Our furry friends don’t remember things the same way people do. We use episodic memory, meaning we remember events throughout our lives and can easily recall them. We know our birthdays, when we met our pets, or when we got into a fight with an old friend. While a study found that dogs are capable of using episodic memory, it’s much more limited than ours.
Dogs mainly use associative memory. Specific events don’t stay in their memories for long. They mostly remember things based on positive and negative associations with people, places, or things. They can use their enhanced senses including sight, hearing, and smell to create associations with the things around them and recognize patterns.
This means that your pup can’t remember the day they met you or the time they comforted you when you were crying. But as you spend time together, your companion associates you with love and happiness and recognizes you as family. They may forget about specific events, but they remember you and that they love you.
A person can recognize another person if they simply look back at the events associated with them. You know them from yesterday, or the year before, or from when you met. You can easily recall things like what they do for a living or what their relationship with you is.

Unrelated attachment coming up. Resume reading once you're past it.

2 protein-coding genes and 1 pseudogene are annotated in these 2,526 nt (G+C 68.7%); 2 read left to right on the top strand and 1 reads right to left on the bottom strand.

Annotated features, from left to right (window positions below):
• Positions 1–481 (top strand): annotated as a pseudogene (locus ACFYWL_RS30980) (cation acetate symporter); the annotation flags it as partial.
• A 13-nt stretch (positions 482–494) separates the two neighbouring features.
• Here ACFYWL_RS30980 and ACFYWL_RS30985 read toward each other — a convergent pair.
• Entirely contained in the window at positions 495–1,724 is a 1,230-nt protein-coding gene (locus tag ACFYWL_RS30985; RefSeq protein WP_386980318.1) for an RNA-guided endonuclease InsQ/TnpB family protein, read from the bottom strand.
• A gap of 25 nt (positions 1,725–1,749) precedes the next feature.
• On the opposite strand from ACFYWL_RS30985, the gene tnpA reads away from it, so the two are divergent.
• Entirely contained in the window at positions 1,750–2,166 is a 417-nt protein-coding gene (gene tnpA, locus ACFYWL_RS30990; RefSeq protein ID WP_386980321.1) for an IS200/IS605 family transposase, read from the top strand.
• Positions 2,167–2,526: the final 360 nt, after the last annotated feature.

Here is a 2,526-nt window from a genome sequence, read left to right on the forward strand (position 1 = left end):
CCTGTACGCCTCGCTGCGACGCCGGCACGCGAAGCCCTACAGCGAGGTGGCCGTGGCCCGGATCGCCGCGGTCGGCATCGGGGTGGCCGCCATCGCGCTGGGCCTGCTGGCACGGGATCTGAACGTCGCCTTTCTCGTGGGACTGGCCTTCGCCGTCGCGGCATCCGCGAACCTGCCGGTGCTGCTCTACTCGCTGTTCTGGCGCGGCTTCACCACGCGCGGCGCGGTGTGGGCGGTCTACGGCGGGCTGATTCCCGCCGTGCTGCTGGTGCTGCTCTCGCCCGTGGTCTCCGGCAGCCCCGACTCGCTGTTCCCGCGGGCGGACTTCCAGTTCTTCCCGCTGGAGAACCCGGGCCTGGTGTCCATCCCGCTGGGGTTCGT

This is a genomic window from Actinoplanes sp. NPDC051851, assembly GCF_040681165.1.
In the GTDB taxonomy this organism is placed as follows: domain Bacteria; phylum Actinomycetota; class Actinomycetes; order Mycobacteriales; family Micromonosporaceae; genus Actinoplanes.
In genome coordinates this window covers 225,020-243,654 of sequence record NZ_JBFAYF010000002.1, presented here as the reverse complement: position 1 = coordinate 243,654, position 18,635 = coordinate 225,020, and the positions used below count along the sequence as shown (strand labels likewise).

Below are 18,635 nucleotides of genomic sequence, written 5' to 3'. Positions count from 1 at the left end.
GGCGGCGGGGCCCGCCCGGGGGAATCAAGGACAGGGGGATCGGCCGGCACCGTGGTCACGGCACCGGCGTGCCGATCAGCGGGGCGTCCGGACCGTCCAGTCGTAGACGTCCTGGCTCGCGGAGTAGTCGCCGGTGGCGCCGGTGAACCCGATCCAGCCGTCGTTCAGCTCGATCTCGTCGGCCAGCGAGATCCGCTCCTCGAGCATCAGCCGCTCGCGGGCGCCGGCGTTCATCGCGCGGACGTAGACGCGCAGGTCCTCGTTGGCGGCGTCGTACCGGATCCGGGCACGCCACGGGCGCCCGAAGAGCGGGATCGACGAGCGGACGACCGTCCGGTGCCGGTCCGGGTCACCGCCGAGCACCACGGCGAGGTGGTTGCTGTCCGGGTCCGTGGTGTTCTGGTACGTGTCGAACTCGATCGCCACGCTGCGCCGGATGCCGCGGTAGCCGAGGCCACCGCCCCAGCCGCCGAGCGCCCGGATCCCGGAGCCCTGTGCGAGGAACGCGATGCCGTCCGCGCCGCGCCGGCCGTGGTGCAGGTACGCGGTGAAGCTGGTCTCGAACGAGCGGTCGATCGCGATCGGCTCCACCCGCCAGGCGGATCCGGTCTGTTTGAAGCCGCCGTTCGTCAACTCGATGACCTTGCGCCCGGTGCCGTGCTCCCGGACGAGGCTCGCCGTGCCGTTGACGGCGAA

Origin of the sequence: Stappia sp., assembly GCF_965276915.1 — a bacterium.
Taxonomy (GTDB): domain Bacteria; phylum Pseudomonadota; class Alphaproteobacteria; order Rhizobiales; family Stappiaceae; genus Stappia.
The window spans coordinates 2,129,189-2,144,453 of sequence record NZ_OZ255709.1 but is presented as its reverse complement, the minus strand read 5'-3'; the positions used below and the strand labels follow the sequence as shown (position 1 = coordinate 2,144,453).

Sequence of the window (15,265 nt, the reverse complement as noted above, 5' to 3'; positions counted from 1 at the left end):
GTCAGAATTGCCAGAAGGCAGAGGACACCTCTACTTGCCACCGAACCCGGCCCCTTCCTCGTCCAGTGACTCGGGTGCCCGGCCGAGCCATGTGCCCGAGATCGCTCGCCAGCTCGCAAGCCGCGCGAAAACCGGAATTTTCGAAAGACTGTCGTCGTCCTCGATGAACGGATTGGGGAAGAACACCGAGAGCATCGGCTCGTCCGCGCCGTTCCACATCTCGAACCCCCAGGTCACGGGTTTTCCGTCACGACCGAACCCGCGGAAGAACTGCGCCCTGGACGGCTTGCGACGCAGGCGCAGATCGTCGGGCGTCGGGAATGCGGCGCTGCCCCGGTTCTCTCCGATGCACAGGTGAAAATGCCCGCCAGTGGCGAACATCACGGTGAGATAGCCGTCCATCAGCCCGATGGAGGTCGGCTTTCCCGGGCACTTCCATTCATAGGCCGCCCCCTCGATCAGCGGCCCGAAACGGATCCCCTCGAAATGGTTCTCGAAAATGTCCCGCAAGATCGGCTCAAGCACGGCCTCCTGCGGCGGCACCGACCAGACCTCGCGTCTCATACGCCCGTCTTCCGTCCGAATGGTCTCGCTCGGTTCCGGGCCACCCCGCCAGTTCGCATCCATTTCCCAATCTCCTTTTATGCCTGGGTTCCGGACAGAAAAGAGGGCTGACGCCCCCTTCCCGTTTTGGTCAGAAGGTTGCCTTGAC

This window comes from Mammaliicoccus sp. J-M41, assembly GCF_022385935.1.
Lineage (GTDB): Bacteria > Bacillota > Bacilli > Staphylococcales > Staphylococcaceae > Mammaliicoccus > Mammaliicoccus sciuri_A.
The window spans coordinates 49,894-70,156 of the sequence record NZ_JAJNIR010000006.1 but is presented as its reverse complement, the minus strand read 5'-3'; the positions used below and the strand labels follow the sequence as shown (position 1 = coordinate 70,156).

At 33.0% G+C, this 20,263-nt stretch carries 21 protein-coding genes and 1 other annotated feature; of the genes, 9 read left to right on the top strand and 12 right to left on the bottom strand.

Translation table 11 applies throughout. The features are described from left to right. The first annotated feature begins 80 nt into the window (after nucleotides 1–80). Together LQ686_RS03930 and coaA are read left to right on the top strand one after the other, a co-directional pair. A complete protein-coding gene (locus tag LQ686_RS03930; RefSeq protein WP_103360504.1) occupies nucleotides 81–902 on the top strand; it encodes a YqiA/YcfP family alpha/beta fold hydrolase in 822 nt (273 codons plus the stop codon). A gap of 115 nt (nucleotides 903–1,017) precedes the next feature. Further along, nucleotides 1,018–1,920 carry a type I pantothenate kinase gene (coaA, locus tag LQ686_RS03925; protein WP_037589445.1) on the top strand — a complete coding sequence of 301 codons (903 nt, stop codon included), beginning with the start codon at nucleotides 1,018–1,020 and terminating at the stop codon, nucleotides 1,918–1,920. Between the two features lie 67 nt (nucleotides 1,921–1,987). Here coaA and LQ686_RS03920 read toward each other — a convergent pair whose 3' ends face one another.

Dogs recognize people based on their strong associations with them, be they positive or negative. They associate you with love and safety or pain and fear depending on how you treat them. Those associations are stored for the long term, so they aren’t going to completely forget their people.
But if there is little to no association or bond between you and the dog at the time, they may not remember you as well. How long a dog can remember a person largely depends on their bond with that person, even if it’s a negative bond.
Dogs do not remember things the same way a human does, but they do recognize their human companions.
How Good is a Dog’s Memory
Using their five senses (especially smell), dogs can create strong associations with the world to make up their memories. They associate their dog friend with a certain smell, a person with a certain smell or appearance, or a certain sound with you coming through the door.